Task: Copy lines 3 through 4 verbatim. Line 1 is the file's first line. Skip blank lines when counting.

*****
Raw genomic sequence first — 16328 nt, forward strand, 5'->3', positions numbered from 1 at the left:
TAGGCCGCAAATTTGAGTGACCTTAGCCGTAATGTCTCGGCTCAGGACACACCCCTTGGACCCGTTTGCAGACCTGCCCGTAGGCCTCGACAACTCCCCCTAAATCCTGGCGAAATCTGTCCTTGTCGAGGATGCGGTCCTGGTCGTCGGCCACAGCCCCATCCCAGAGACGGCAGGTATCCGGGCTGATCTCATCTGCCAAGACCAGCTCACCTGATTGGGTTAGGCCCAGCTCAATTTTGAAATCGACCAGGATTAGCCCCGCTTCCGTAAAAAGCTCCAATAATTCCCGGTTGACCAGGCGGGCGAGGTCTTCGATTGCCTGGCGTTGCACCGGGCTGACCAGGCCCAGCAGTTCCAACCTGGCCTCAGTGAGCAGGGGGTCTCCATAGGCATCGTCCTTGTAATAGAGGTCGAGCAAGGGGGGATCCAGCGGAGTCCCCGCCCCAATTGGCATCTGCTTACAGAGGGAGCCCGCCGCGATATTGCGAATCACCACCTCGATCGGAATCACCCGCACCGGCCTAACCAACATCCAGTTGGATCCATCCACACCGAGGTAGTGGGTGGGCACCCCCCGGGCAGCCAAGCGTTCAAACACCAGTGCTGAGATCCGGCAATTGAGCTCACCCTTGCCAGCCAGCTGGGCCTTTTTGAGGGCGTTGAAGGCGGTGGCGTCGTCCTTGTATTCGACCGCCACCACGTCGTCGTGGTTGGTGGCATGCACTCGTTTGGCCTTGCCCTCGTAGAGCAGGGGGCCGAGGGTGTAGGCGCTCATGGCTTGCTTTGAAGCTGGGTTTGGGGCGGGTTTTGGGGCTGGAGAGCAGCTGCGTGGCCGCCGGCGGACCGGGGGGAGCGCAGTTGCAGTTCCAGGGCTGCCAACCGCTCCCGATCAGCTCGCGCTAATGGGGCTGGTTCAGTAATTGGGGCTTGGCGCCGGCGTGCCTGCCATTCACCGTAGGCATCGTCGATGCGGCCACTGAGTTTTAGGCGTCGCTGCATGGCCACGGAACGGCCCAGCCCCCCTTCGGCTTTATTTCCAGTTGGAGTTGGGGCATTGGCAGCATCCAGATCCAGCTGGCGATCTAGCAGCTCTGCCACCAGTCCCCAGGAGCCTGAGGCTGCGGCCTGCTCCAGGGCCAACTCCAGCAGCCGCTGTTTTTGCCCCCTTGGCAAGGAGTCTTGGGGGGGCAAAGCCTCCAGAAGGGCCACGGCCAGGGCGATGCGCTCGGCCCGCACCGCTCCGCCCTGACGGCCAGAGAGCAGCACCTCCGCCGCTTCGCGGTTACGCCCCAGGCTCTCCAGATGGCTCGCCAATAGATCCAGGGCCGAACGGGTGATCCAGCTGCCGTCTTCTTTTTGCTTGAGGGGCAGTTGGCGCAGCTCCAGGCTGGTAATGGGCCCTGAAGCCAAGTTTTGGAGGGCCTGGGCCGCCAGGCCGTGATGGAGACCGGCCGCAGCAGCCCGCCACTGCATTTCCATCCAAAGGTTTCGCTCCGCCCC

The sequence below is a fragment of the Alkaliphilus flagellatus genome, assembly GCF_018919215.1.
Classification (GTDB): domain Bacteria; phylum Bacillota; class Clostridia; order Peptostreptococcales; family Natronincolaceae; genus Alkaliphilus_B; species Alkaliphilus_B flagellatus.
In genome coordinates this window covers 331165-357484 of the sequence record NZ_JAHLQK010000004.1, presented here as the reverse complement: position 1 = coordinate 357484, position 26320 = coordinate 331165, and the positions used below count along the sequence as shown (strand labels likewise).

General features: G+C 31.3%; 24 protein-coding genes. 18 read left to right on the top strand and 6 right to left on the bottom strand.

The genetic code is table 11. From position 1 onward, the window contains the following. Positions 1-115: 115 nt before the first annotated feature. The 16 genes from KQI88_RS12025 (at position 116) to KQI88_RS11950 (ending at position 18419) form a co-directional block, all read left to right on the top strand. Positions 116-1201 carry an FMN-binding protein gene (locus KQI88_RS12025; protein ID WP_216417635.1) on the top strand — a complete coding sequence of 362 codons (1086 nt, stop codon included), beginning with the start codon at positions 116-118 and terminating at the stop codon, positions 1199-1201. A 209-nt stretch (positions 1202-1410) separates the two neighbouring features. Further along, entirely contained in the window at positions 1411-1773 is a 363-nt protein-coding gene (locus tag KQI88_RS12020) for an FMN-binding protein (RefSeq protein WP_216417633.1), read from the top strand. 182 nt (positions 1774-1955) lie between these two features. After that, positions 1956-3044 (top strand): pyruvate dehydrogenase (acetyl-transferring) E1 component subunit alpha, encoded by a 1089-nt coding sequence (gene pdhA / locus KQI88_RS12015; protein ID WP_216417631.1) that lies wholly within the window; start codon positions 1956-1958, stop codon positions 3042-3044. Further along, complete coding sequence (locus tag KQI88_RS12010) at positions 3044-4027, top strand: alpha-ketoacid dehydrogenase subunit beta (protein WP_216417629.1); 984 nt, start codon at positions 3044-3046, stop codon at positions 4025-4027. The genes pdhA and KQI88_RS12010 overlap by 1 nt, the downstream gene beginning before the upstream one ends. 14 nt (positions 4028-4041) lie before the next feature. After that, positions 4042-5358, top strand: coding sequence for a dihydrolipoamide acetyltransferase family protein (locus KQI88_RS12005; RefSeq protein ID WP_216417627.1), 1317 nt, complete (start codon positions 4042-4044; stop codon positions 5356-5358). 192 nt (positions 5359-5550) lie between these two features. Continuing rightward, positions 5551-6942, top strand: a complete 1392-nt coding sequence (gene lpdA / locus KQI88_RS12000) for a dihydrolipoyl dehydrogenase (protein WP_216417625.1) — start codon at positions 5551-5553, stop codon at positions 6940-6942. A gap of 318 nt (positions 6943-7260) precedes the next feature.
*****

The sequence below is a fragment of the Alkaliphilus flagellatus genome, assembly GCF_018919215.1.
Classification (GTDB): domain Bacteria; phylum Bacillota; class Clostridia; order Peptostreptococcales; family Natronincolaceae; genus Alkaliphilus_B; species Alkaliphilus_B flagellatus.